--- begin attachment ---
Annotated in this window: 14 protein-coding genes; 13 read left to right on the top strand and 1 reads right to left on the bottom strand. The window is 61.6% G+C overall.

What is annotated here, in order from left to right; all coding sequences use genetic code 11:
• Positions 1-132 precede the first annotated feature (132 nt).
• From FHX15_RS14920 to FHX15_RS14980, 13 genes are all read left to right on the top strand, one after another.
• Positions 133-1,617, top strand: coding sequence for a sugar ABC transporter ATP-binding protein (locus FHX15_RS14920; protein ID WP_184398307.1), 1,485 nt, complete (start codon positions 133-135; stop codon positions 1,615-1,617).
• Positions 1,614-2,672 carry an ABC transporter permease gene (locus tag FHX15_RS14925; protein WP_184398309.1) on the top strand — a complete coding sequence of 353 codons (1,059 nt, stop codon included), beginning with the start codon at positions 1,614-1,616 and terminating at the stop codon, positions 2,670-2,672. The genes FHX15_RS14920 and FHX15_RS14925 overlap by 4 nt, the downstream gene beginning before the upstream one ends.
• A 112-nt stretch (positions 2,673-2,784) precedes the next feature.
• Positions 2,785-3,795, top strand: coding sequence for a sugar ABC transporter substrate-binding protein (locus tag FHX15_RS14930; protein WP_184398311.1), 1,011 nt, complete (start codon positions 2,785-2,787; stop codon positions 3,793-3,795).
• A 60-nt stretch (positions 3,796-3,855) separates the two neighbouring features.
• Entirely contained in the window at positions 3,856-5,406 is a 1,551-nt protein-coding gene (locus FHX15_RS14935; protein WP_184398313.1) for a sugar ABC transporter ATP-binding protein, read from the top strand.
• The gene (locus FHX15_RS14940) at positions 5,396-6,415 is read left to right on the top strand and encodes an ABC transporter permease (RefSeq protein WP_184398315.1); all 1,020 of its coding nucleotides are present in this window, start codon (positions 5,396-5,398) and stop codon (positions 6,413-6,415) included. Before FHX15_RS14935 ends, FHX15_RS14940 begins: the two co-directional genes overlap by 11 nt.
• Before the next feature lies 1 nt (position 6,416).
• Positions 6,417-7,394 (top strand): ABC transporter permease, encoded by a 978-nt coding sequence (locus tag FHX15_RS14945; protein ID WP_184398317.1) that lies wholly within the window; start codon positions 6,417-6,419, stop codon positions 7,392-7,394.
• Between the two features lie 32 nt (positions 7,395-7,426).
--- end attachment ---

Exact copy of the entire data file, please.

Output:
Annotated in this window: 14 protein-coding genes; 13 read left to right on the top strand and 1 reads right to left on the bottom strand. The window is 61.6% G+C overall.

What is annotated here, in order from left to right; all coding sequences use genetic code 11:
• Positions 1-132 precede the first annotated feature (132 nt).
• From FHX15_RS14920 to FHX15_RS14980, 13 genes are all read left to right on the top strand, one after another.
• Positions 133-1,617, top strand: coding sequence for a sugar ABC transporter ATP-binding protein (locus FHX15_RS14920; protein ID WP_184398307.1), 1,485 nt, complete (start codon positions 133-135; stop codon positions 1,615-1,617).
• Positions 1,614-2,672 carry an ABC transporter permease gene (locus tag FHX15_RS14925; protein WP_184398309.1) on the top strand — a complete coding sequence of 353 codons (1,059 nt, stop codon included), beginning with the start codon at positions 1,614-1,616 and terminating at the stop codon, positions 2,670-2,672. The genes FHX15_RS14920 and FHX15_RS14925 overlap by 4 nt, the downstream gene beginning before the upstream one ends.
• A 112-nt stretch (positions 2,673-2,784) precedes the next feature.
• Positions 2,785-3,795, top strand: coding sequence for a sugar ABC transporter substrate-binding protein (locus tag FHX15_RS14930; protein WP_184398311.1), 1,011 nt, complete (start codon positions 2,785-2,787; stop codon positions 3,793-3,795).
• A 60-nt stretch (positions 3,796-3,855) separates the two neighbouring features.
• Entirely contained in the window at positions 3,856-5,406 is a 1,551-nt protein-coding gene (locus FHX15_RS14935; protein WP_184398313.1) for a sugar ABC transporter ATP-binding protein, read from the top strand.
• The gene (locus FHX15_RS14940) at positions 5,396-6,415 is read left to right on the top strand and encodes an ABC transporter permease (RefSeq protein WP_184398315.1); all 1,020 of its coding nucleotides are present in this window, start codon (positions 5,396-5,398) and stop codon (positions 6,413-6,415) included. Before FHX15_RS14935 ends, FHX15_RS14940 begins: the two co-directional genes overlap by 11 nt.
• Before the next feature lies 1 nt (position 6,416).
• Positions 6,417-7,394 (top strand): ABC transporter permease, encoded by a 978-nt coding sequence (locus tag FHX15_RS14945; protein ID WP_184398317.1) that lies wholly within the window; start codon positions 6,417-6,419, stop codon positions 7,392-7,394.
• Between the two features lie 32 nt (positions 7,395-7,426).